Some OTPs Discharge, Others Taper for Illicit Benzodiazepine Use

Benzodiazepine use and abuse by patients on methadone is a pressing concern for opioid treatment programs (OTPs) because of potentially dangerous drug interactions, especially during induction, so it was a natural selection for a “hot-topic” meeting at the American Association for the Treatment of Opioid Dependence (AATOD) conference in April. Ron Jackson, MSW, LICSW, moderated the session.

“We decided to have this hot topic because everybody talks about the problems of benzodiazepine use, so we wanted to figure out what treatment providers were doing and why they were doing it,” said Mr. Jackson, who is executive director of Evergreen Treatment Services in Seattle.

Some patients are prescribed benzodiazepines with the knowledge of the OTP.  There was a large degree of difference in program policies about approving such prescriptions as described by participants in the roundtable discussion, ranging from “If it’s being prescribed by a psychiatrist it’s OK” to “Our clinic has a discussion with the prescriber to coordinate care.” But of bigger concern are patients who are taking benzodiazepines but do not have valid prescriptions—they may be doctor-shopping or buying benzodiazepines on the street. For these patients, there is no consensus, at least not one Mr. Jackson detected during the AATOD session. “Program policies are all over the place,” he told AT Forum. Some refuse to admit anyone who says they use benzodiazepines. Some will admit these people but require them to self-taper during the first month—a risk, because the patient could have seizures. One OTP said patients are sent to a local facility for detoxification—but that could be a problem, because they are detoxified from opioids, too.

Some OTPs simply decrease methadone doses for patients whose urine drug tests are positive for benzodiazepines, but Mr. Jackson said there’s no science to support this, as the tests do not measure how much the patient is taking.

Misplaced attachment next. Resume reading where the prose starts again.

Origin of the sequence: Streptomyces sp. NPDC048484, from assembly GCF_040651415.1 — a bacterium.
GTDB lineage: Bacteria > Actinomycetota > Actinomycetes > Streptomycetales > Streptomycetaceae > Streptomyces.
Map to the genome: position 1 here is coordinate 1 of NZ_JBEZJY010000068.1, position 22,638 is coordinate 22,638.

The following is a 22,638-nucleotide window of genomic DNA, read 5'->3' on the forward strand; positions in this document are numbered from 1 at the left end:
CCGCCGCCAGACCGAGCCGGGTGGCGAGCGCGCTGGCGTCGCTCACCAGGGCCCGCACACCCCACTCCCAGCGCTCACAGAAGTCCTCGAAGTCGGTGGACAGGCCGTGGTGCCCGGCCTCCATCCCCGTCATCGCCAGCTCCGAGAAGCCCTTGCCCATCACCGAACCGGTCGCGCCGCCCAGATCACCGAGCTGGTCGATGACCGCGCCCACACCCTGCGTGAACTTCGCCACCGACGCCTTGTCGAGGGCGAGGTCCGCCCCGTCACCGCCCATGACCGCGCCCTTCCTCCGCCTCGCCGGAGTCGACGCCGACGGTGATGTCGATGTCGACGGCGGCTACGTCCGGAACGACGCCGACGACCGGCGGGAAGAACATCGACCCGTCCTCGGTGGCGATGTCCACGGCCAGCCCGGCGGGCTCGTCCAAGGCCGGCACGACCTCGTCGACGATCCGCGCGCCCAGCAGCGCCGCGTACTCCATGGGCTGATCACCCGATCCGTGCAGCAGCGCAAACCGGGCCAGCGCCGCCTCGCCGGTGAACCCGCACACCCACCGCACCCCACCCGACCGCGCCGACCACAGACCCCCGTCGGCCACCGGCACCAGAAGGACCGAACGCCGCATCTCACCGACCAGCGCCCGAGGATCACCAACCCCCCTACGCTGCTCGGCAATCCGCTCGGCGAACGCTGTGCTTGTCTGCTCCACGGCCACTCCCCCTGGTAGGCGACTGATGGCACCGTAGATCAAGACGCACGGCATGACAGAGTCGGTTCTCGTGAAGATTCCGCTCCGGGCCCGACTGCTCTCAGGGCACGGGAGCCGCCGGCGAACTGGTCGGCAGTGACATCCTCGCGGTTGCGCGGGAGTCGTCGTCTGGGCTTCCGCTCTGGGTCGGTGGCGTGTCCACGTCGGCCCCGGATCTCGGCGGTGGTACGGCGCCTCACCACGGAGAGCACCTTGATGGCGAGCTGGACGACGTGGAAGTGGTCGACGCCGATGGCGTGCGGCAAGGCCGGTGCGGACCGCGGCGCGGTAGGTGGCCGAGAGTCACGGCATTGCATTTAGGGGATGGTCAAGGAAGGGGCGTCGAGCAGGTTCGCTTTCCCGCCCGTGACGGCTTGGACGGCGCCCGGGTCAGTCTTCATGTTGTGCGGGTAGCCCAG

In fact, there aren’t many tools for patients who are abusing benzodiazepines, said Mr. Jackson. “I wish there were some sort of benzodiazepine antagonist. Other than cognitive-behavioral therapy to resist cravings, there isn’t anything.”

Evergreen’s PMP Experience

A combination of checking with the prescription monitoring program (PMP) and asking patients what they are taking helps identify which people are on benzodiazepines before they are admitted. The PMP will not tell whether patients have bought them on the street or obtained them in some other way without a prescription, which is why it’s important to also ask them, said Mr. Jackson.

Evergreen’s patients are required to register their prescriptions with the OTP, so the clinicians know about possible drug interactions and are able to coordinate care. Recently Evergreen queried the PMP about all of its patients in the Seattle clinic. It found that 31 percent (350 patients) in the clinic showed up on the PMP. Of these 350 patients, about 20 percent were taking exactly what they had registered they were taking. “I was happy with that,” he said. But of the other 80 percent, 45 percent were prescribed benzodiazepines. Some were taking them but did not inform the OTP, and some were selling them. The number of current benzodiazepine prescriptions per patient ranged from 1 to 19.

Evergreen worked closely with these doctor-shopping patients by trying to get them to quit. “We wanted to continue their OTP treatment while safely tapering them from benzodiazepines,” said Mr. Jackson. “But if patients cannot cooperate, and every drug test is positive for benzodiazepines, and the patient has been to the ER with overdoses, we say, ‘You may need a higher level of care. We can no longer safely give you the medications you need.’”

Many more patients—88 percent of the 350—were getting prescribed opioids, but some were not taking them – this was clear because the medications never appeared in urinalysis tests. Some were selling all of them, which was also true of those receiving prescriptions for benzodiazepines. “One patient said, ‘This is my way of making a living,’” said Mr. Jackson. That patient left treatment. Some were getting prescriptions for Suboxone and selling or giving away the pills.

For patients who had prescriptions for trivial amounts of drugs—for example, a prescription for 6 acetaminophen/ hydrocodone (Vicodin) after a root canal procedure– Evergreen didn’t take any action other than reminding such patients to register their medications. About 25 percent of the patients had prescriptions for these “trivial” amounts.

Seeking a High

The reality is that some people come to methadone treatment but aren’t interested in treatment, according to Mr. Jackson. “They’re interested in the medication. That way they can continue to live the life they want—without craving opioids—and instead can get high from other drugs, like benzodiazepines.” OTPs must face this reality, especially OTPs with limited capacity or waiting lists, noted Mr. Jackson. Patients come to OTPs with a history of seeking euphoria from drugs.  “You end up with this difficult triage decision: who is appropriate, who gets these slots?”

 

Comments

    • zenith says

      THe article says clearly there is NO science to support doing this. All it does is make the patient more anxious and frightened.

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